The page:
ticable in so large a' motor by the use
of an electric starter. The latter is a
part of the White electric lighting and
starting system, which is of the single
unit type, the dynamo fulfilling both the
functions of a motor and a generator
for charging the batten". General
chassis details on the six differ only in
dimensions from the other models. Body
types include touring cars, landaulets,
limousines, and lierllne limousines.
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Greatest Factor in the Quick
Growth of Car May Be
Traced to Storage Battery.
WitTi long, easy sweeps the electric
i-chicle has come to the front. Both
In the field of commercial activity .and
in mat oi .pleasure, tne ear that out
a short while ago was looked upon as
a novel ty. "s proving Its worth.
Probably the greatest ractor In , the
phenomenal growth of the electric has
been the storage battery. Design,
luxury of appointments, refinements In
control nil these have done much, but
had not tlio battery reached its present
high state of excellence, the electric
vehicle c6uld not have been" possible.- .
High speed with an electric la. of
course, not ordinarily desirable.' The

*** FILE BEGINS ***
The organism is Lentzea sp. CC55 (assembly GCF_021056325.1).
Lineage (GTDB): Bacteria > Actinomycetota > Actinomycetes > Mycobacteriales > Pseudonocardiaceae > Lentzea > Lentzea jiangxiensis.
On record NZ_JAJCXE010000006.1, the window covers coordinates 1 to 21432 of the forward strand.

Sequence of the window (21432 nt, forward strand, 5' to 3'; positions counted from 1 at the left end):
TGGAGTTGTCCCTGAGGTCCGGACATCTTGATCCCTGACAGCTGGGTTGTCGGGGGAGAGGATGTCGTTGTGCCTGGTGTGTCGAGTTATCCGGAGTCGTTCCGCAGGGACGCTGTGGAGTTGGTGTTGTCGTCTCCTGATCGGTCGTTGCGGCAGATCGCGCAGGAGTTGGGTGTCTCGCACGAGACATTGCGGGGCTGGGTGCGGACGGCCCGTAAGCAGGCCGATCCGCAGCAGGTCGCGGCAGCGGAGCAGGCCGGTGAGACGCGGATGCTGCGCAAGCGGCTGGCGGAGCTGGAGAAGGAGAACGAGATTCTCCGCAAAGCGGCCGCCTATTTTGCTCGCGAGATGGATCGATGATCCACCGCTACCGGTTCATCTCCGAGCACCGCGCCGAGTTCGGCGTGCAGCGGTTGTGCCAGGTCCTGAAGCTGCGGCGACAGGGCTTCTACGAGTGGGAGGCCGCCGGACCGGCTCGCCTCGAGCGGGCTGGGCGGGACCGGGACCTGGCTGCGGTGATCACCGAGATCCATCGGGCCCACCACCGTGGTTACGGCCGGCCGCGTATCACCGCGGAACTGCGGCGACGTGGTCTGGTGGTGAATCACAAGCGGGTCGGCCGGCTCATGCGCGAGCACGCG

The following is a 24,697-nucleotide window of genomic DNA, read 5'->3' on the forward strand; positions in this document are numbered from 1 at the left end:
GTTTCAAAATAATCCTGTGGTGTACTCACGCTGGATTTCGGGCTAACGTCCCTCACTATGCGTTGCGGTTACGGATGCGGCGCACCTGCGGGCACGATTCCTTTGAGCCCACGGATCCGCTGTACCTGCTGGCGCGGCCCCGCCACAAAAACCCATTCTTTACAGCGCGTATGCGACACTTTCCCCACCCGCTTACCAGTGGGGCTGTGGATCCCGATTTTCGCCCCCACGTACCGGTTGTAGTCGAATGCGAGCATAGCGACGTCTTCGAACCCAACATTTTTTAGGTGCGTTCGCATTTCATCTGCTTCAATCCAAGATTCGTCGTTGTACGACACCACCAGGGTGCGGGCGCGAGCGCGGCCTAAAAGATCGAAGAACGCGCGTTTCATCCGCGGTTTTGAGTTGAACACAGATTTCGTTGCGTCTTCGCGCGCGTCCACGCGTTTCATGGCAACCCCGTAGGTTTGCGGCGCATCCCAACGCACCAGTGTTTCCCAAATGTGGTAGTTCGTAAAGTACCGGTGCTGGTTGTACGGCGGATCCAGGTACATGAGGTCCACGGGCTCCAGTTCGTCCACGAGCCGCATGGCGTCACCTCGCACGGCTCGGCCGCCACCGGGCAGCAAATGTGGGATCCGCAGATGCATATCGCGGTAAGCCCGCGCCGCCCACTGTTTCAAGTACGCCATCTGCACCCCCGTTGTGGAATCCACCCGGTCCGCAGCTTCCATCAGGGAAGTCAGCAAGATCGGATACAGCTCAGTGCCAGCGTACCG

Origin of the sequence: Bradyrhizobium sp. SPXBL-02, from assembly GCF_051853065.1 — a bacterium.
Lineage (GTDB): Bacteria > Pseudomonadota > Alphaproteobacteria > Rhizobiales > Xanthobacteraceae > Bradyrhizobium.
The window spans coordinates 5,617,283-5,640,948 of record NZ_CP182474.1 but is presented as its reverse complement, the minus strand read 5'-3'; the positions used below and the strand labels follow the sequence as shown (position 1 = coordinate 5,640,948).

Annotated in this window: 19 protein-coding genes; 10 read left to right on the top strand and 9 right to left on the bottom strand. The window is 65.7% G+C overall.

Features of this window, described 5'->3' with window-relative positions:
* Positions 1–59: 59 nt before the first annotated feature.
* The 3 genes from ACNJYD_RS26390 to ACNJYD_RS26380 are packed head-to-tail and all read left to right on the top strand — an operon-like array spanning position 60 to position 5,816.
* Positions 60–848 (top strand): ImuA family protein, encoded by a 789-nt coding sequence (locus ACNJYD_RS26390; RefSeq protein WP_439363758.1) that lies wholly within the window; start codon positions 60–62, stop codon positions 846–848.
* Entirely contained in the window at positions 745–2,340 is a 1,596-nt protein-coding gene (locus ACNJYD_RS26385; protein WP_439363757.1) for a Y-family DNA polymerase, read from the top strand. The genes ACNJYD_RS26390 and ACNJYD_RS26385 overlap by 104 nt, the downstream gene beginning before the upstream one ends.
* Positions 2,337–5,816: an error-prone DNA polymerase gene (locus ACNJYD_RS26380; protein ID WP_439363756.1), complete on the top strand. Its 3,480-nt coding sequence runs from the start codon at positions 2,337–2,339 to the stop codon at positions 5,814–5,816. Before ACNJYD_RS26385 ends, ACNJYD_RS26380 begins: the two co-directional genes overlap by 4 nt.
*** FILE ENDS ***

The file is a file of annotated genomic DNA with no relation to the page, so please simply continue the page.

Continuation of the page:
speed mania is last aying out. ana
In cities and' suburbs the average owner
of a car is. satisfied to get over the
ground at a rate of from twentv to
twenty-five miles an hour. For all nor
mal purposes this Is fast enough.' That
speed can be easily obtained by any
electric pleasure car and kept up for
from sixty to 100 miles before the bat
teries require recharging.
The Woods Electric, with its beauty, its
ease, its enduring, quality, typifies the civiliza
tion of our times, bearing testimony to the
constantly advancing status of the American
woman, and the desire upon the part of man
to supply her with all the luxurious attributes
of a real queen.
ease, its enduring, quality, typifies the civiliza- -.v?-;" H
POTOMAC MOTOR CAR CO.
1226 Connecticut Avenue
Washington, D. C. Telephone N. 2000
Space I at the show.
HARD WORKER FOB
Promoted Project at a Meeting
of Dealers rfereSomeT$m
Ago. 4W. . v
y.'-r - . t
The automobile show, " which' . opens
Monday night in Convention Hall, was
made possible by the untiring efforts of;
T. Oliver Probey. Believing that an ex
hibition of cars would give the auto